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I'm a professional graphic designer, new to freelancing, and I am preparing a proposal for an identity project. The project includes a logo, a business card design, and an electronic letterhead template.

I am going to transfer the copyright of the logo to the client but I'm wondering whether or not I should assign copyright of the business card design and letterhead template as well or instead provide an exclusive license?

I don't plan to copy or reuse the design of the business cards and letterhead template for another client, but business cards and letterhead often look pretty similar and I wouldn't want to be accused of infringement for creating a similar layout for another project.

Does anyone know what the standard practice is in this situation?

Thanks.

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So it's proposal not a job? It's simply bad practice to work on spec. And yes you may want to clearly define ownership of EVERYTHING if you are working on spec. Most designers wouldn't create a full id package on teh "hopes" of getting work. –  Scott Sep 9 '12 at 22:34
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Yes, I'm aware that it's bad practice to work on spec, which is why I don't work on spec :) This is a project proposal, which only includes estimates of cost, the anticipated timeline, descriptions of the deliverables, and IP considerations. I'm asking what the standard practice is for assigning or not assigning copyright to the client for business card and letterhead designs. –  Liz Sep 9 '12 at 23:04
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3 Answers

I'm in basically the same business situation you are. I would transfer the copyright of the final design for all the stationery pieces to the client upon final payment. Any unused comps, however, remain your copyright.

The brand/ID will belong to the client, and the client may use another designer to do other work with the identity, so the client should own the copyright to all their own branding (once they've paid you for it).

I asked a related question which may be of use to you: Copyright ownership: paid by hour vs. paid by project

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Work for hire typically implies that ownership of final product is transferred to the ones hiring you unless otherwise explicitly stated.

I see no need to register the copyright on a business card layout.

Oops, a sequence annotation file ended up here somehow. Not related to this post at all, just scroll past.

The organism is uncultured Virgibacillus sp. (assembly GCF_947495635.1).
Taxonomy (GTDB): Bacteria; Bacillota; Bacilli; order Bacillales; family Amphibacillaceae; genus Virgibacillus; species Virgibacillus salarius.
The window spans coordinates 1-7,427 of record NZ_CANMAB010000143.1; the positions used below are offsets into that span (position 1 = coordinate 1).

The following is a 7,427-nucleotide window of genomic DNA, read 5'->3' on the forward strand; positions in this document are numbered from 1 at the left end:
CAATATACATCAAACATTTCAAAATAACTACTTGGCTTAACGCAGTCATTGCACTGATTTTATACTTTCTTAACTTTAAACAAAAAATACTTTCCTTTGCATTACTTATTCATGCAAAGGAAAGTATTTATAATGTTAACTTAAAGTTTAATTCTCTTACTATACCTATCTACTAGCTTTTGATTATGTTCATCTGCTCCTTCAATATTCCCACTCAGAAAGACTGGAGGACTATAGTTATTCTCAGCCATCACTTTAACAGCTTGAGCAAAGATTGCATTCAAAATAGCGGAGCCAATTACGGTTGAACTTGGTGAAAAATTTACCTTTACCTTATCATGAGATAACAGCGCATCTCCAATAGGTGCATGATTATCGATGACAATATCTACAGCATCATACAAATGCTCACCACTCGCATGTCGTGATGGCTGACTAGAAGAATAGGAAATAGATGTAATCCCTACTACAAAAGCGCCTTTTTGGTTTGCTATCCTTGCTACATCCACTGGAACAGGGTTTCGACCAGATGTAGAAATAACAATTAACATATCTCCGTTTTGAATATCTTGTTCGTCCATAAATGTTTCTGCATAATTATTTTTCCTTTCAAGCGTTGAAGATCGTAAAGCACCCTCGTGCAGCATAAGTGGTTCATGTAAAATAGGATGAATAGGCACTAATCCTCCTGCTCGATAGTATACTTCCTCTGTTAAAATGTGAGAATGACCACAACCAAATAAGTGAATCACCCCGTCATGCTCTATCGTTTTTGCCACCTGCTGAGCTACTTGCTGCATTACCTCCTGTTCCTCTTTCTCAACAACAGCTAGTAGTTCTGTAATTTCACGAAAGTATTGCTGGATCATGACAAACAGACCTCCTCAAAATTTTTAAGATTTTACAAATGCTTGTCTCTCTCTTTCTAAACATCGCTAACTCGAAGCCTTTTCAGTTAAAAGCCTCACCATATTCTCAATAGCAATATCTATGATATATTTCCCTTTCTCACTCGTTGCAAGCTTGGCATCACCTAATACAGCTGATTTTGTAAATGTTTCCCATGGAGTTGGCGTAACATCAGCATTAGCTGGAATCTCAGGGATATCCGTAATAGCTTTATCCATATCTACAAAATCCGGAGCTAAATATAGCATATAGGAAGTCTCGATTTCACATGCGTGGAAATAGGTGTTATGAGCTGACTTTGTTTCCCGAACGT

IANAL, etc.

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Hi @DA01, Thanks for your answer. This particular project isn't work for hire instead I'll be working as an independent contractor. I would like to have the intellectual property rights for the work clearly stated in the proposal to avoid any confusion down the road. My understanding is that freelancers retain the copyright to their work unless they specifically assign it to their client. –  Liz Sep 9 '12 at 21:38
    
Yea, you are correct from what I understand. Where it gets fuzzy is that apparently work-for-hire (at least in the US) isn't always strictly an employee situation and that at times contracted workers can be considered work for hire. Either way, though, I think that's a separate issue than if business cards need to be explicitly copyrighted. Since a b-card is really just an extension of the branding, I don't see a need to specifically copyright the cards. –  DA01 Sep 9 '12 at 23:58
    
I'll already own the copyright to the business card design, what I'm wondering is if I should transfer the copyright to the client. Basically, I'm new to freelancing and don't want to make a silly mistake, especially if it is not standard practice to assign the copyright to the client. –  Liz Sep 10 '12 at 1:16
    
You technically own the copyright, but it's of little value given that you aren't registering it and it primarily consists of your client's copyrighted branding. I guess what I'm trying to say (in a convoluted way) is that it's not a huge deal either way. If you want to state that you transfer it in the contract, I say go for it. –  DA01 Sep 10 '12 at 3:17
    
i-anal?? :p what's that? –  poepje Sep 11 '12 at 22:31
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This is rather dependent upon legislation and custom, both depending upon your location. I can only speak for the Netherlands, where it's usually the case that you retain the copyright for everything you make. The contract specifies that, upon completion, the customer obtains a license to use the product in ways it was originally intended.

A clause to this effect is in my standard terms and conditions. If a customer explicitly wants the copyright for the product, I specify this in the contract and usually charge at least 20% more.

In short, I'd grant a license in the case you present. It's safest, enables you to use the work in your portfolio without any problems and indeed protects you from your customer should you ever design something that looks similar.

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